WHY RENT SOMETHING ELSE: Wobbles between crime caper and black comedy.
FAMILY MATTERS: There is some explicit violence, a surfeit of profanity and drug use.
TRIVIAL PURSUITS: Both Gleeson and Farrell were nominated for Golden Globes for their performances here; Farrell eventually won the award.
NOTABLE HOME VIDEO FEATURES: There is a gag reel, a montage of all the copious cursing done in the film called F***ing Bruges, and a five minute-plus boat trip through the canals of Bruges, further cementing the magic of the place.
BOX OFFICE PERFORMANCE: $33.4M on a $15M production budget.
SITES TO SEE: Netflix, Amazon, iTunes, Flixster, Vudu
COMPARISON SHOPPING: Seven Psychopaths
FINAL RATING: 8/10
NEXT: The Art of Getting By

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Get Him to the Greek


Get Him to the Greek

Fear the Diddy.

(Universal)  Jonah Hill, Russell Brand, Sean Combs, Rose Byrne, Elisabeth Moss, Colm Meaney, Aziz Ansari, Dinah Stabb, Carla Gallo, Kristin Bell, Meredith Vieira, Rick Schroeder, Stephanie Faracy, Lino Facioli, Kurt Loder. Directed by Nicholas Stoller

At one time or another we all dream of being a rock star. Who wouldn’t want to live a life of excess, adored by millions and rich enough that we can afford to indulge our every whim?

Aldous Snow (Brand) has been living that dream for 20 years, but like the rest of the music business, his career is in jeopardy. A spectacular fall from sobriety after an ill-advised album painted the very white British rock star as an “African Child” (don’t ask) has left him on shaky ground, his professional and personal life in tatters. That’s because his girlfriend and baby momma Jackie Q (Byrne) has flown the coop and has taken up with Metallica drummer Lars Ulrich.

Pinnacle Records chief Sergio Roma (Combs) doesn’t care about any of that. He just knows his six kids need new Nikes and the record label is hemorrhaging money. He needs a great idea and fast. Surprisingly, that idea comes from Aaron Green (Hill), a lowly underling on the label publicity staff. It seems that it is the 20th anniversary of Snow’s epic Greek Theater concert that would lead to one of the biggest selling live albums in history. If the present isn’t yielding a lot of great artists, why not mine the past?

Sergio tasks Aaron with bringing Aldous from London to a Today show appearance in New York and then across the country to Los Angeles for the concert itself. Aaron, a bona fide music nerd (I can totally relate), is overjoyed. Infant Sorrow (Aldous’ band) is one of his all-time favorites. The only cloud on the horizon is that Daphne (Moss), his medical intern girlfriend, is thinking seriously of taking a job in Seattle, far from Aaron’s record label dreams.

Snow proves to be quite the handful. Evidently his fall from grace has become a spectacular drop into sheer debauchery. Aldous is more interested in banging every bird he lays eyes on, indulging in every drug that he can get his hands on and drinking every bar in London dry. Aaron, not especially a straight arrow but certainly not used to partying on the epic scale that Aldous does, panics as the time for the flight to New York comes and goes, as it does for each succeeding airline booking that he makes.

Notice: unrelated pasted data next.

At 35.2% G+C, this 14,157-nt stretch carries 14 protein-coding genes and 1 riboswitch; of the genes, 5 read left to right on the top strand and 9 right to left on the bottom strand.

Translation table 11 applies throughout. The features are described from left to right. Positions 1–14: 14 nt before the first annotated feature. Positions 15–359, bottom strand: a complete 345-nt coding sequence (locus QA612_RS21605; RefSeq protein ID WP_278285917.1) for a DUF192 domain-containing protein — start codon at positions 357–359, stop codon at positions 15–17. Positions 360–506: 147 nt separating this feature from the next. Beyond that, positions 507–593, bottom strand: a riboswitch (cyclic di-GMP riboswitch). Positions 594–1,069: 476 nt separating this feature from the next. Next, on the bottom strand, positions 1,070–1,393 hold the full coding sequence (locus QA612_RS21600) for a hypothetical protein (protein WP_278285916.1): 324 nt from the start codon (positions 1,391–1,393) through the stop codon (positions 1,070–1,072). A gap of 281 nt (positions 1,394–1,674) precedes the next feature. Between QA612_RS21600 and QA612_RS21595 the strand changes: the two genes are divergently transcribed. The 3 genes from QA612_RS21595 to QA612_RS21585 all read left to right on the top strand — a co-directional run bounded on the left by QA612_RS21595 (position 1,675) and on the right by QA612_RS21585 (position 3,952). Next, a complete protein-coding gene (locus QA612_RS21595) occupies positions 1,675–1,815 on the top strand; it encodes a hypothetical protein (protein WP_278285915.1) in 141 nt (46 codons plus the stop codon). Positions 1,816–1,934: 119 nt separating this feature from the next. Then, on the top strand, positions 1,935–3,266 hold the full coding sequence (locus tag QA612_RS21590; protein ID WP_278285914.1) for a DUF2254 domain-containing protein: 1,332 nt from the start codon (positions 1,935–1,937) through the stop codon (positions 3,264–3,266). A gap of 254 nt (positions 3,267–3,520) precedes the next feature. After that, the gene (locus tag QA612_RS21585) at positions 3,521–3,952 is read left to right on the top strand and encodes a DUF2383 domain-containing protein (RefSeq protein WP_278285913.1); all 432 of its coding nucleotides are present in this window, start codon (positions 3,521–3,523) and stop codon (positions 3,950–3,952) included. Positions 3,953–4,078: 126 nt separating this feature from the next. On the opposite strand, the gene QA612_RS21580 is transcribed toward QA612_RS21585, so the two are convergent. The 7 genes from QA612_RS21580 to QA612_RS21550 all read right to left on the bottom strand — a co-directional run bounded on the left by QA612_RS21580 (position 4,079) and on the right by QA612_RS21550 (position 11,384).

They finally get to the Today show studios, a scant 15 minutes before Aldous is supposed to be there. By now Aaron has been sucked into the rock star’s world and it is chewing him up and spitting him out. It doesn’t help matters that Aaron’s cell phone is constantly ringing with an enraged Sergio on the line demanding that Aaron take control of a situation that simply cannot be controlled by anyone. How’s that rock star fantasy looking now?

This is a spin-off from the hit comedy Forgetting Sarah Marshall (Stoller also directed that movie and the titular character makes a cameo appearance here). Brand nearly stole it as the sober yet completely bullcrap-engorged rock star that he plays here as a drunken yet complete bullcrap-engorged rock star. Hill was also in that movie in a different role but one that had one thing in common with Aaron Green – they both worship Aldous Snow.

This isn’t nearly as funny as FSM although it has its moments. Hill and Brand, both of whom have been second bananas in lots of movies, both show they can carry one on their own. Combs, the artist formerly known as P. Diddy, Puff Daddy and quite possibly Prince, is outstanding as the Type A mogul with impulse control issues. The role reminds me a little bit of Tom Cruise’s part as studio boss Les Grossman in that both are over-the-top portrayals that work really well.

The music is pretty good here too; the songs written for Aldous Snow have a bit of an Oasis quality to them and indeed Brand’s vocals are not unlike Noel Gallagher’s, particularly on “Furry Walls” (sung during the movie’s conclusion).

The movie is meant to take the rock star lifestyle to excess, which is hard to do in and of itself. There are a buttload of female breasts (and male butts too), an enormous load of drinking staggering amounts of alcohol, a terrifying intake of drugs and more vomiting from Jonah Hill than I ever want to see again.

This isn’t a movie that is breaking any new ground. It’s funny enough to be entertaining, but certainly not the ride that The Hangover or Superbad are. It’s just a decently funny movie with a surprising heart of gold at its center that you will find easy to get at once you clean off all the vomit.

REASONS TO GO: Hill is a great straight man and Brand is zany enough to be watchable for the whole movie. The soundtrack is surprisingly good.

REASONS TO STAY: Not in the laugh-a-minute category. Most of the plot action is pretty much outrageous for its own sake.

FAMILY VALUES: Sex and drugs and rock and roll. What more do I need to say?